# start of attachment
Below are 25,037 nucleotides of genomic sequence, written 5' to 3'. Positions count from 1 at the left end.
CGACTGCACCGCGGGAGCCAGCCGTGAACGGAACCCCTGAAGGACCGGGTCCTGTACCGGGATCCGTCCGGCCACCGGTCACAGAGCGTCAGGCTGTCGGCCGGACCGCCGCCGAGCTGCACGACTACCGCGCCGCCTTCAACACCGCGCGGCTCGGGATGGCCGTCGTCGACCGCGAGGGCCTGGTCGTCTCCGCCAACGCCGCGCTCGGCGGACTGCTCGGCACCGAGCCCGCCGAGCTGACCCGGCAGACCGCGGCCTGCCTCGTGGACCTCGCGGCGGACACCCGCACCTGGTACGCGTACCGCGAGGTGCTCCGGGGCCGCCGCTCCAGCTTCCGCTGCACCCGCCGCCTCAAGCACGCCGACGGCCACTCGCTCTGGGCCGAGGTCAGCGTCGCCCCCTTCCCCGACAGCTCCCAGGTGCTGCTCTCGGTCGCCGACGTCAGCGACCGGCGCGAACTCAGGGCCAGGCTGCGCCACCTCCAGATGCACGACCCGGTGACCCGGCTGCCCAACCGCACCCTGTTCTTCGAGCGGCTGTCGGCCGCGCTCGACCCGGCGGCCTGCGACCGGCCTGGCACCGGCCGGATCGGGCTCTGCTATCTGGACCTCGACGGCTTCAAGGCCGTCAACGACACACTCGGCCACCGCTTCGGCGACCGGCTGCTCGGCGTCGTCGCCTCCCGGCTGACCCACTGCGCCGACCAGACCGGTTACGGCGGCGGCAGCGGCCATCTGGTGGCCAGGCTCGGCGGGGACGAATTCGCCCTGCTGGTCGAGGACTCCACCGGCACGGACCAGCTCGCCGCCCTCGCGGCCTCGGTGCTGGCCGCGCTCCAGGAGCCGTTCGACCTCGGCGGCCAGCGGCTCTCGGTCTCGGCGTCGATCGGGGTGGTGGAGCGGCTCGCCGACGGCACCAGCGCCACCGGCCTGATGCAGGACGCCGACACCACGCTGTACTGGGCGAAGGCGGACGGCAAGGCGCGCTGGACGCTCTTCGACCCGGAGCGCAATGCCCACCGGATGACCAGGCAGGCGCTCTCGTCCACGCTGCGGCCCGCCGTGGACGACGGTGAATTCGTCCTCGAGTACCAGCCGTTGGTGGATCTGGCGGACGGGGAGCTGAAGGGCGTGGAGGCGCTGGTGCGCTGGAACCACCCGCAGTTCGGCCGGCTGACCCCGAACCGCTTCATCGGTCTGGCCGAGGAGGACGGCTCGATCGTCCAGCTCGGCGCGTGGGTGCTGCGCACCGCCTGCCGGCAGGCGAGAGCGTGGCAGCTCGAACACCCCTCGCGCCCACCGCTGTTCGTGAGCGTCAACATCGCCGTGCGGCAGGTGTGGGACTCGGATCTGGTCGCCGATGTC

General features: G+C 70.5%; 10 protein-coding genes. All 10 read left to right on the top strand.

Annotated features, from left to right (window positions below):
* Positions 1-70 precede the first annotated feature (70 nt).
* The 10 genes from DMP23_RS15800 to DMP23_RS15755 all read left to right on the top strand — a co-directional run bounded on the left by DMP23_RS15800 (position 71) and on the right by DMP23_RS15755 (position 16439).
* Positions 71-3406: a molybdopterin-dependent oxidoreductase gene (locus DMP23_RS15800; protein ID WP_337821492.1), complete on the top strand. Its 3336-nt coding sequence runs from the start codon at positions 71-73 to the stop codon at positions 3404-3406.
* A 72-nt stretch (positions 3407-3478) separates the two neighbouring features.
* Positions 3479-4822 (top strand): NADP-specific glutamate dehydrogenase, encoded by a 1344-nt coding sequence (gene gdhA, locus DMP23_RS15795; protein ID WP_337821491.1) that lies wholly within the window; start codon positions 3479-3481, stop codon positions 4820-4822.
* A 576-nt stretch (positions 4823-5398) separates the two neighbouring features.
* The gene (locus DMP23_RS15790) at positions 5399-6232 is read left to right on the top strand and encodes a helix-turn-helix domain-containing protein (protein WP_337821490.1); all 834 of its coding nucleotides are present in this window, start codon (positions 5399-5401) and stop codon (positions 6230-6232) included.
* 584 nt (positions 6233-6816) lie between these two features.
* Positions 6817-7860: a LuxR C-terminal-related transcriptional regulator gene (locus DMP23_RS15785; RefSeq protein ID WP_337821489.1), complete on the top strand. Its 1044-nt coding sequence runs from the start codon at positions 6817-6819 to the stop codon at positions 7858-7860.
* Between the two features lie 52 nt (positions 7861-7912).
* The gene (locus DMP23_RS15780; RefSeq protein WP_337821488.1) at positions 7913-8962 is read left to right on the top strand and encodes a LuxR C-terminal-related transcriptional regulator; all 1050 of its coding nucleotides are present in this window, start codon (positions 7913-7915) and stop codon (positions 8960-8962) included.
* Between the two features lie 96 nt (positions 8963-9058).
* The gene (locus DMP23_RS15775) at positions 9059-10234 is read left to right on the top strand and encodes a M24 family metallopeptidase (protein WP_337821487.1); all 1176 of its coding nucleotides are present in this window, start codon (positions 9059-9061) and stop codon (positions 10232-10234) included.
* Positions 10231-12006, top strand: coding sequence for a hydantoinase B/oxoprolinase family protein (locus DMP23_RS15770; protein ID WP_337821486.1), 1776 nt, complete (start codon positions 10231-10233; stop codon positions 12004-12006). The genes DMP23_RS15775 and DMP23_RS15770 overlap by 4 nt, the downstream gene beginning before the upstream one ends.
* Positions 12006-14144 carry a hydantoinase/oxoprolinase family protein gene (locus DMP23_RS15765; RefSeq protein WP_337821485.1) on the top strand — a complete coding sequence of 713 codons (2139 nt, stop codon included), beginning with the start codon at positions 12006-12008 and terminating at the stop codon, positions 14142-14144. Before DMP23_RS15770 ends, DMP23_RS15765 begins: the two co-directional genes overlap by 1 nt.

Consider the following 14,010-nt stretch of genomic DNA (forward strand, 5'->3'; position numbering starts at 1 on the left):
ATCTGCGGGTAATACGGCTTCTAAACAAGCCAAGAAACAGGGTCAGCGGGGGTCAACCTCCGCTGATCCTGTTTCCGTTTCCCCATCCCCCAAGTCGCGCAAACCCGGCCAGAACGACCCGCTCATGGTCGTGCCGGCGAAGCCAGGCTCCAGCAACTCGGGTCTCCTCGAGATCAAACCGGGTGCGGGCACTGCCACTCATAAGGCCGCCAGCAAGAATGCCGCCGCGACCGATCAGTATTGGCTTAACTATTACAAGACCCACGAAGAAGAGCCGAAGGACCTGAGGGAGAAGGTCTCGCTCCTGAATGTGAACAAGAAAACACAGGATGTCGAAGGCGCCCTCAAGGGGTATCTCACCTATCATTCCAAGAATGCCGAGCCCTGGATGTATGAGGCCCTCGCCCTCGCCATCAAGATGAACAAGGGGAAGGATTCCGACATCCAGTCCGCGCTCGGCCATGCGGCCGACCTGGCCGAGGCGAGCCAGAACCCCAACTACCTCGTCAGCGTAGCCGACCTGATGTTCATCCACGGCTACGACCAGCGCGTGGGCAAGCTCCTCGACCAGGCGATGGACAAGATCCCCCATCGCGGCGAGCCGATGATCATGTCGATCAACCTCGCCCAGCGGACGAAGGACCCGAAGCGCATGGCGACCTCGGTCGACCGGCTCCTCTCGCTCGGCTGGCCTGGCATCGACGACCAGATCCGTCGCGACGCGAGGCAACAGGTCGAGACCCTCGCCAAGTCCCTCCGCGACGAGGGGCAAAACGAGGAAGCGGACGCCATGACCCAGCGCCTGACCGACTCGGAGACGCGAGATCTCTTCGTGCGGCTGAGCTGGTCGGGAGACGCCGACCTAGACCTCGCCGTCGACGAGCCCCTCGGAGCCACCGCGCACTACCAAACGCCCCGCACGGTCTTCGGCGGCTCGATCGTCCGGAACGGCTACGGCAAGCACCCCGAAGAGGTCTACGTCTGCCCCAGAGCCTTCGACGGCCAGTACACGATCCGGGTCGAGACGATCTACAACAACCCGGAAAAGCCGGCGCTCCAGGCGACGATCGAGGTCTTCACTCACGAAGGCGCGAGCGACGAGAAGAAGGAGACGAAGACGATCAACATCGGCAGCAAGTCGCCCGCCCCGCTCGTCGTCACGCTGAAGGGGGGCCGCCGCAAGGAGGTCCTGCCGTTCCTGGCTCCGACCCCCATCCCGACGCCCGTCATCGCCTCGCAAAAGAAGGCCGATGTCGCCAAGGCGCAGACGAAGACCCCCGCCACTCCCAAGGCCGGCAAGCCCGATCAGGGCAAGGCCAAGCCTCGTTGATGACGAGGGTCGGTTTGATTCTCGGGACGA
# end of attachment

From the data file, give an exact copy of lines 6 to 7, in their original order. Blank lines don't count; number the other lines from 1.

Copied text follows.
* The 10 genes from DMP23_RS15800 to DMP23_RS15755 all read left to right on the top strand — a co-directional run bounded on the left by DMP23_RS15800 (position 71) and on the right by DMP23_RS15755 (position 16439).
* Positions 71-3406: a molybdopterin-dependent oxidoreductase gene (locus DMP23_RS15800; protein ID WP_337821492.1), complete on the top strand. Its 3336-nt coding sequence runs from the start codon at positions 71-73 to the stop codon at positions 3404-3406.